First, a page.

The Professional Football Association is campaigning for a new pension mechanism for women footballers, which would be similar to an arrangement for their male counterparts that is funded by a levy on transfer fees.
Footballers are automatically enrolled into workplace pension schemes with their clubs. Male players may also belong to the Professional Footballers’ Pension Scheme, which is funded by a 4 per cent levy on transfer fees in the Premier League and English Football League.
A funding agreement was recently struck for the next three years, which will see £76mn of funds redistributed back to players in the form of pensions.
Male footballers will receive pension contributions from the PFPS of £6,240 from August 2022, £6,660 in 2023 and £6,900 in 2024. This is an increase from the current level of £6,180.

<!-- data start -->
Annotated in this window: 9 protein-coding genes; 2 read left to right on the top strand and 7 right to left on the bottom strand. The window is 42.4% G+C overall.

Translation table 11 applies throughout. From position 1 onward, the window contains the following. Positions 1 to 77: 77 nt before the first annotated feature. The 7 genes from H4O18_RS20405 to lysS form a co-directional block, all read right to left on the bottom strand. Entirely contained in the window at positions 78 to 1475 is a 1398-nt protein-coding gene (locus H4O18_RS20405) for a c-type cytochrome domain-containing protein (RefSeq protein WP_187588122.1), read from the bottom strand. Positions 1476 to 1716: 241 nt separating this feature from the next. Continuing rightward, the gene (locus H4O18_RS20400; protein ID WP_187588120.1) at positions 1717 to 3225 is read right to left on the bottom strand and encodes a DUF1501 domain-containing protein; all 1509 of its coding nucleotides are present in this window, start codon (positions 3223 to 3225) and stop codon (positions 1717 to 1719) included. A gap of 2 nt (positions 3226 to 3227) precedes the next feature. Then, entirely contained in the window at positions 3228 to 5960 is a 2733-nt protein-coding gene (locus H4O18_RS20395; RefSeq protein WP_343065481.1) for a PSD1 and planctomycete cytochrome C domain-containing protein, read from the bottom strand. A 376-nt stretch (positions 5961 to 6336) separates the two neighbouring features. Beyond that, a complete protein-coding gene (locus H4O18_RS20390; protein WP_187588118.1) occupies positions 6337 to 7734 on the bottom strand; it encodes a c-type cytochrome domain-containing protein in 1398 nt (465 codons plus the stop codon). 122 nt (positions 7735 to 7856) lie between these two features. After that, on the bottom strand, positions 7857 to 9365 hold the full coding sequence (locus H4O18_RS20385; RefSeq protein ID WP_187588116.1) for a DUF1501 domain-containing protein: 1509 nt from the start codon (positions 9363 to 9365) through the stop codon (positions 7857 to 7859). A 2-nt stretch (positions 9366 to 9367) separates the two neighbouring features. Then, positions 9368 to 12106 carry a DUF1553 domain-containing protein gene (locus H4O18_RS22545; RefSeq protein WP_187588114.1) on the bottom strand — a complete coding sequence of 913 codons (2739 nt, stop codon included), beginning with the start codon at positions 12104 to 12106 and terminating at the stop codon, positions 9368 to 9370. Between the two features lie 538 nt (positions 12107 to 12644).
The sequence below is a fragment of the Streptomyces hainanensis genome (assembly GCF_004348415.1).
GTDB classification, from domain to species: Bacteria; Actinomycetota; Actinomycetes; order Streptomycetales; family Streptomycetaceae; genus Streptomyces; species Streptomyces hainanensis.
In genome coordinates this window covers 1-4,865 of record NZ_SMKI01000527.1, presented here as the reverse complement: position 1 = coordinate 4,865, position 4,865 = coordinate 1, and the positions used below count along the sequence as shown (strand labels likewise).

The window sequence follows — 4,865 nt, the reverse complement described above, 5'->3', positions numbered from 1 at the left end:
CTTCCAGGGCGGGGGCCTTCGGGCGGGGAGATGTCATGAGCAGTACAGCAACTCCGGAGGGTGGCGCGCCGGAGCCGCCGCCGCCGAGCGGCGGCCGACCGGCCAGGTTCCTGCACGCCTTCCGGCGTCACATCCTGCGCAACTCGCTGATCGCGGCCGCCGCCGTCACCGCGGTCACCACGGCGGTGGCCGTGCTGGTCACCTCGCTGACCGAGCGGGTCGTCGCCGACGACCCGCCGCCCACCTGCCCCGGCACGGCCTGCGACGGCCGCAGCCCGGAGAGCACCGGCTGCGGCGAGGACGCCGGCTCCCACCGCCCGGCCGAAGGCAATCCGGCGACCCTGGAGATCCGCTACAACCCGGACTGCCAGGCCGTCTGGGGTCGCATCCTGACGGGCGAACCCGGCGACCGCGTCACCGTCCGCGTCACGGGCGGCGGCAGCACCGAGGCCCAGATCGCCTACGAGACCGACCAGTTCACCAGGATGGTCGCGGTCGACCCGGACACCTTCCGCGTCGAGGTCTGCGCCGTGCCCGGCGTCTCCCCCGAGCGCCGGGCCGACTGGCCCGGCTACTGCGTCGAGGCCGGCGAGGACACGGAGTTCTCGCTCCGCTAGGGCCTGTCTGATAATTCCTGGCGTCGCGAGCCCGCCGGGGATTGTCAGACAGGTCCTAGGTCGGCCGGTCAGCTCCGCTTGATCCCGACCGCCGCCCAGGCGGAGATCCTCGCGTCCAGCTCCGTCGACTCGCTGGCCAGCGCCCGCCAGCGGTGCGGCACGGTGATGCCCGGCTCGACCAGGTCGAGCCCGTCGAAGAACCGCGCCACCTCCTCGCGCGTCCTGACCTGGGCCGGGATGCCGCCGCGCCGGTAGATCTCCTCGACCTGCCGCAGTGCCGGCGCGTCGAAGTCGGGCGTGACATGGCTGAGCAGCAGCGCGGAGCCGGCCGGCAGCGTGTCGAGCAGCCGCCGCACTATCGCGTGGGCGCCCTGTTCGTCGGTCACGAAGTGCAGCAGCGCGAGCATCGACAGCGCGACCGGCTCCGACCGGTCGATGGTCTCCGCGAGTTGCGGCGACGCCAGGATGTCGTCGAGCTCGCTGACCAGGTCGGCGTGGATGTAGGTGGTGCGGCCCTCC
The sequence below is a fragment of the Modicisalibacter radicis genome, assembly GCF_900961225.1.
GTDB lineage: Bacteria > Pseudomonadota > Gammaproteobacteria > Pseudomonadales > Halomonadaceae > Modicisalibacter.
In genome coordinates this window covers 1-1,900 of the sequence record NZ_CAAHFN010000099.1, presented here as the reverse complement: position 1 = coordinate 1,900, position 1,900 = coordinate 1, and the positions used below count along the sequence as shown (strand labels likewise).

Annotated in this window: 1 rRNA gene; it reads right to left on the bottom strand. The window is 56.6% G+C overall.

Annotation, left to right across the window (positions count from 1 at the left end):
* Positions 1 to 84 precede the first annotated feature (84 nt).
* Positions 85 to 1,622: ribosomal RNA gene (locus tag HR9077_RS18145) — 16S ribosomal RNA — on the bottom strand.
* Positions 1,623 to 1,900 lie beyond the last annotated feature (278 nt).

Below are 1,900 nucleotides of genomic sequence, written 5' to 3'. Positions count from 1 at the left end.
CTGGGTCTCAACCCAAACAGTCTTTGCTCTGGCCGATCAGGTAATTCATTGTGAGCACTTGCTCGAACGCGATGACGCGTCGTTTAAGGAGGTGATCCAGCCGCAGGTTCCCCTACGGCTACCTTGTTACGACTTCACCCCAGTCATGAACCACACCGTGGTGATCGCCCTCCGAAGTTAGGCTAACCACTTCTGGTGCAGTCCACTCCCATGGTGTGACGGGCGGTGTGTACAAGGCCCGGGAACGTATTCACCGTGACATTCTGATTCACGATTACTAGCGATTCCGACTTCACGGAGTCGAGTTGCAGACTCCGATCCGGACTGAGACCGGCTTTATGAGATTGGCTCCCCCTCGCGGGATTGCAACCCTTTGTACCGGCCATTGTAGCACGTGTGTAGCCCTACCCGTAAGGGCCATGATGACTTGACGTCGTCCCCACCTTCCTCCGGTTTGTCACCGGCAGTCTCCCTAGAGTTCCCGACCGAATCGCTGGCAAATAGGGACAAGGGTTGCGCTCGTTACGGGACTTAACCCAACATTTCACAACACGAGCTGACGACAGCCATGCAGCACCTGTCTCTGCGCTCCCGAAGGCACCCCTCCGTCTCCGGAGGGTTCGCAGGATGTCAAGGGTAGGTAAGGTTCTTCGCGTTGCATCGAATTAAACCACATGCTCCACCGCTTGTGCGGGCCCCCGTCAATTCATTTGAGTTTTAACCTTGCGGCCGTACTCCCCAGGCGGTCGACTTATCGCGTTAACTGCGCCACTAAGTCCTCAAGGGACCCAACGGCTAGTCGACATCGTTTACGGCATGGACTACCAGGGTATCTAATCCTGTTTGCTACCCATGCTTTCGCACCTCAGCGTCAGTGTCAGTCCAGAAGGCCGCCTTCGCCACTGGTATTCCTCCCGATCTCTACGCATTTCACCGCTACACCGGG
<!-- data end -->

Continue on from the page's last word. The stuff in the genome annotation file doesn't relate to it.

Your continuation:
This mechanism only exists in the men’s game, and an equivalent system based on transfers for women footballers would not be sufficient owing to the significantly smaller size of the fees involved.
As first reported by The Times, however, the PFA is working to secure a similar system for women footballers.
“This will be a prominent part of the conversation with the government with the pending review of the women’s domestic game,” a PFA spokesperson said. It is understood that this review will be launched within the next few weeks.
“A football career is a short one," the PFA said. "Schemes such as the PFPS help protect players who have short and unstable careers. Female players should be given the same protections.”
Alex Janiaud is deputy editor at Pensions Expert, FTAdviser's sister publication